Use In Specific Populations
Pregnancy Category C
There are no adequate and well-controlled studies of BARACLUDE in pregnant women. When pregnant rats and rabbits received entecavir at 28 and 212 times the human exposure at the highest human dose, there were no signs of embryofetal toxicity. Because animal reproduction studies are not always predictive of human response, BARACLUDE should be used during pregnancy only if clearly needed and after careful consideration of the risks and benefits.
To monitor fetal outcomes of pregnant women exposed to entecavir, a pregnancy registry has been established. Healthcare providers are encouraged to register patients by calling 1-800-258-4263.
Developmental toxicity studies were performed in rats and rabbits. There were no signs of embryofetal or maternal toxicity when pregnant animals received oral entecavir at approximately 28 (rat) and 212 (rabbit) times the human exposure achieved at the highest recommended human dose of 1 mg/day. In rats, maternal toxicity, embryofetal toxicity (resorptions), lower fetal body weights, tail and vertebral malformations, reduced ossification (vertebrae, sternebrae, and phalanges), and extra lumbar vertebrae and ribs were observed at exposures 3100 times those in humans. In rabbits, embryofetal toxicity (resorptions), reduced ossification (hyoid), and an increased incidence of 13th rib were observed at exposures 883 times those in humans. In a peripostnatal study, no adverse effects on offspring occurred when rats received oral entecavir at exposures greater than 94 times those in humans.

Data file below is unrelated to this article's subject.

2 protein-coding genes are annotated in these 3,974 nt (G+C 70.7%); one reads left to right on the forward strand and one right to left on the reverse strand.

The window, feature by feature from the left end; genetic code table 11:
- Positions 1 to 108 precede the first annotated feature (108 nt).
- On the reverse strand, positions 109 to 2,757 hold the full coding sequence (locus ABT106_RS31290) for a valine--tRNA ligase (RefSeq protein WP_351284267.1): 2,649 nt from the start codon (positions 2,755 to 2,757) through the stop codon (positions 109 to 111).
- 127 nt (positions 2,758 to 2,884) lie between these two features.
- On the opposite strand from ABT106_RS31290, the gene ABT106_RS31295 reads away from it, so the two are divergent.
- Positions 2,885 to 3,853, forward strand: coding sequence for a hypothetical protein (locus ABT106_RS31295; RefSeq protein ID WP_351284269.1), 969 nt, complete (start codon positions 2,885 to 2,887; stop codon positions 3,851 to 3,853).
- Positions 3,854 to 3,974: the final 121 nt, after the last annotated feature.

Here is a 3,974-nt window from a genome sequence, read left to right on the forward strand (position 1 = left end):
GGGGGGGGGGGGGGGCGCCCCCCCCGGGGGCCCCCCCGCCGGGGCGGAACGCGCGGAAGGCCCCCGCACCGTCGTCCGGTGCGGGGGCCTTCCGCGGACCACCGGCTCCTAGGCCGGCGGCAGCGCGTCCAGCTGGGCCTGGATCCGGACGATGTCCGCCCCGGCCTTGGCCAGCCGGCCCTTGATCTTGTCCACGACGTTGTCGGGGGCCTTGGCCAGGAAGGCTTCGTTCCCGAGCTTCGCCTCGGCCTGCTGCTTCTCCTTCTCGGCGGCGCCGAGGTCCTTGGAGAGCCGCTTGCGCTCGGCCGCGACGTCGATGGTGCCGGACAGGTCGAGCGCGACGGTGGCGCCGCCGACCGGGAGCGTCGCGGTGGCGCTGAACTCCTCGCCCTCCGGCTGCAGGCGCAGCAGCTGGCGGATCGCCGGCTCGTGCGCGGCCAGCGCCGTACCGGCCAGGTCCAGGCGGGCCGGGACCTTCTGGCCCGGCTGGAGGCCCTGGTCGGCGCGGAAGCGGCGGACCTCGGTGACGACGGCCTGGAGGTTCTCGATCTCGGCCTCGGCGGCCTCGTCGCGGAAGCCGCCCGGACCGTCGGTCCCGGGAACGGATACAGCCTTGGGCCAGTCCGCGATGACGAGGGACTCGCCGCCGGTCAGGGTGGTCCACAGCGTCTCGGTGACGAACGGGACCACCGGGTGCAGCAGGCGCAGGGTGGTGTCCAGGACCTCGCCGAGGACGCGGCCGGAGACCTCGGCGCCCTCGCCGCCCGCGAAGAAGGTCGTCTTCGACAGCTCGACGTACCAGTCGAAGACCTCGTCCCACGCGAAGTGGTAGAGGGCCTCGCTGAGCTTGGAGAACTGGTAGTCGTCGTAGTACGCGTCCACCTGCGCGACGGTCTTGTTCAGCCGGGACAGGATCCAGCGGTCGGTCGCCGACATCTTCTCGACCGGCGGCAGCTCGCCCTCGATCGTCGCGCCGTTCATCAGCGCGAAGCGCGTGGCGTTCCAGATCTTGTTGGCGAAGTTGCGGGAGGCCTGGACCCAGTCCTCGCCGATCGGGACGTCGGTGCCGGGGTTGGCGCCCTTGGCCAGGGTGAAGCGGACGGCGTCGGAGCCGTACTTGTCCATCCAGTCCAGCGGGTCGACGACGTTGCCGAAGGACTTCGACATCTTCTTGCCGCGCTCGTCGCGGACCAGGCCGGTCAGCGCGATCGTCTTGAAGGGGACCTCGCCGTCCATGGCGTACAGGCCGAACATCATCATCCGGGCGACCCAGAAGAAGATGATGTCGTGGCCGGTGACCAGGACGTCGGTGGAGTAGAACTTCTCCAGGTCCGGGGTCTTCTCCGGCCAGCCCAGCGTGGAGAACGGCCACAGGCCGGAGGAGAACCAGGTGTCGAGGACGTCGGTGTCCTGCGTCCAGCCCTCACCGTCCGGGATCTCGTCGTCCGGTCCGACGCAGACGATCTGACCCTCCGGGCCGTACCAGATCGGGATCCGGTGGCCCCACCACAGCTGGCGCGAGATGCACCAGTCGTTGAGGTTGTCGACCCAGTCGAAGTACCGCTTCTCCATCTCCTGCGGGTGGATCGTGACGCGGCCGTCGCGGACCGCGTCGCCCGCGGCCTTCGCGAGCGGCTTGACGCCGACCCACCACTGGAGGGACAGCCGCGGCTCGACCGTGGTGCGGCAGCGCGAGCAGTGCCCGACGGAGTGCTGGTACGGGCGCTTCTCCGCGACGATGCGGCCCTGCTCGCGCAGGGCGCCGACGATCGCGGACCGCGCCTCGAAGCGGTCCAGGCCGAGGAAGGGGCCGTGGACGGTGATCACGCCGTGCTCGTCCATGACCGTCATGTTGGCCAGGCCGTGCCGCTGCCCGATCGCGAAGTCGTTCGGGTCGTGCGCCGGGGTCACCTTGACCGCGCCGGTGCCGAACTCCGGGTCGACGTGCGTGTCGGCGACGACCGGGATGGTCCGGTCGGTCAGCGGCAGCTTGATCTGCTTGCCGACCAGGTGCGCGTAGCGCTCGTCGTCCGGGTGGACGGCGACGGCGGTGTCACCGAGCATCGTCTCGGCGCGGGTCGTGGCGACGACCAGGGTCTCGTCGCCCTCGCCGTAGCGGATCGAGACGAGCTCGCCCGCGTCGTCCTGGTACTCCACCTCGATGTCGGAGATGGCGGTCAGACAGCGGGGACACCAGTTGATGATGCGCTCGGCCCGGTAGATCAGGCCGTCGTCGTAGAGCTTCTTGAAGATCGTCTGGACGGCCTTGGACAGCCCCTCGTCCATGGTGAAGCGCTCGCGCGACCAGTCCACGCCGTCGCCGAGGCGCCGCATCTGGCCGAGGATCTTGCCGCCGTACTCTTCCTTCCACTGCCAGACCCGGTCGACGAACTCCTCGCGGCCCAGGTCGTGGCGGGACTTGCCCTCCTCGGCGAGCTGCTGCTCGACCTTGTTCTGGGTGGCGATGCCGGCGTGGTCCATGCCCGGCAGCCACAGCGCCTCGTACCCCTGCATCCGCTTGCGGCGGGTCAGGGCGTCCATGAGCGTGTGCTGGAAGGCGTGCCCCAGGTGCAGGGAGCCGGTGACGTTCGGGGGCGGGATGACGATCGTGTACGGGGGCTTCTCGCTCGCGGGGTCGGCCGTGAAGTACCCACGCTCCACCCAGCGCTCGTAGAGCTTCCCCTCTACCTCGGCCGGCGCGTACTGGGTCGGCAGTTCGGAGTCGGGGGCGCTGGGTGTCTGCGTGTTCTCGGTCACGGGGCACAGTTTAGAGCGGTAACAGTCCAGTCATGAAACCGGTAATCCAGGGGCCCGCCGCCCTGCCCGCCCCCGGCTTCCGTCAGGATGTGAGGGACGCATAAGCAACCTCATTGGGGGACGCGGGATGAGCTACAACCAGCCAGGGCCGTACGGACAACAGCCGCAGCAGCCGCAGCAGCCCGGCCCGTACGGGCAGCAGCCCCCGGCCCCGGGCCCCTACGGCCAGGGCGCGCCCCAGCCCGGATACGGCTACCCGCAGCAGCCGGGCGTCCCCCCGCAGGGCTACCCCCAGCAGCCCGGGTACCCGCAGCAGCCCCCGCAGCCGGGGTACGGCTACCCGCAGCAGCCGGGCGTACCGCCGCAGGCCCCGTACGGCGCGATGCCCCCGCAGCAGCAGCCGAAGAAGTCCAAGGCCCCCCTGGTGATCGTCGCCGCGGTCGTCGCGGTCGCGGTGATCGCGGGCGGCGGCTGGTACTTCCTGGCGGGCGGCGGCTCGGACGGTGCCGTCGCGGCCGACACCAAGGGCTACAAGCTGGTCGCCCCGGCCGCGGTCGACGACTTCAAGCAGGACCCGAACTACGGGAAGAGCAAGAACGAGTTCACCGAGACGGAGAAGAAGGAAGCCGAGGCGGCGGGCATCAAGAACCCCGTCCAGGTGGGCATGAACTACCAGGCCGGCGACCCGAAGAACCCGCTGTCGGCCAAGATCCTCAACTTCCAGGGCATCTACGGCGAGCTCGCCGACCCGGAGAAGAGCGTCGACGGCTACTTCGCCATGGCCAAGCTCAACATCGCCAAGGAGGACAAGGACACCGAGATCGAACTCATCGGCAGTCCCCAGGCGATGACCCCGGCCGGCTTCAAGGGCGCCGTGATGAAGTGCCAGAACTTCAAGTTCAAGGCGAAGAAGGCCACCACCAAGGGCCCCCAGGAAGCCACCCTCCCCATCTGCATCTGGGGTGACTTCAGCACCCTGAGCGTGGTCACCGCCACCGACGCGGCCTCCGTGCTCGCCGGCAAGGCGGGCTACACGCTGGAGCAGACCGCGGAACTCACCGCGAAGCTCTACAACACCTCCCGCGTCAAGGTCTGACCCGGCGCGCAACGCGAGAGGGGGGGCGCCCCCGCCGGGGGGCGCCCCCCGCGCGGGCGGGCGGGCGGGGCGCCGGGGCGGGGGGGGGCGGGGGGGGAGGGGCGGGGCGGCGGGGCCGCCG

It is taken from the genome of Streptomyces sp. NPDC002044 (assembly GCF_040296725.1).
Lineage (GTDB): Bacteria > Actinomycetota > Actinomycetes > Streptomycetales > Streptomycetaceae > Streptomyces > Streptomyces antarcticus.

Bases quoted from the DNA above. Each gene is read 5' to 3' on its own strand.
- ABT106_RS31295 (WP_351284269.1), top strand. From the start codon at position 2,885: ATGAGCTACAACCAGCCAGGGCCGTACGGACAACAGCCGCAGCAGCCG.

Labor And Delivery
There are no studies in pregnant women and no data on the effect of BARACLUDE on transmission of HBV from mother to infant. Therefore, appropriate interventions should be used to prevent neonatal acquisition of HBV.
It is not known whether BARACLUDE is excreted into human milk; however, entecavir is excreted into the milk of rats. Because many drugs are excreted into human milk and because of the potential for serious adverse reactions in nursing infants from BARACLUDE, a decision should be made to discontinue nursing or to discontinue BARACLUDE taking into consideration the importance of continued hepatitis B therapy to the mother and the known benefits of breastfeeding.
Safety and effectiveness of entecavir in pediatric patients below the age of 16 years have not been established.
Clinical studies of BARACLUDE did not include sufficient numbers of subjects aged 65 years and over to determine whether they respond differently from younger subjects. Entecavir is substantially excreted by the kidney, and the risk of toxic reactions to this drug may be greater in patients with impaired renal function. Because elderly patients are more likely to have decreased renal function, care should be taken in dose selection, and it may be useful to monitor renal function [see DOSAGE AND ADMINISTRATION].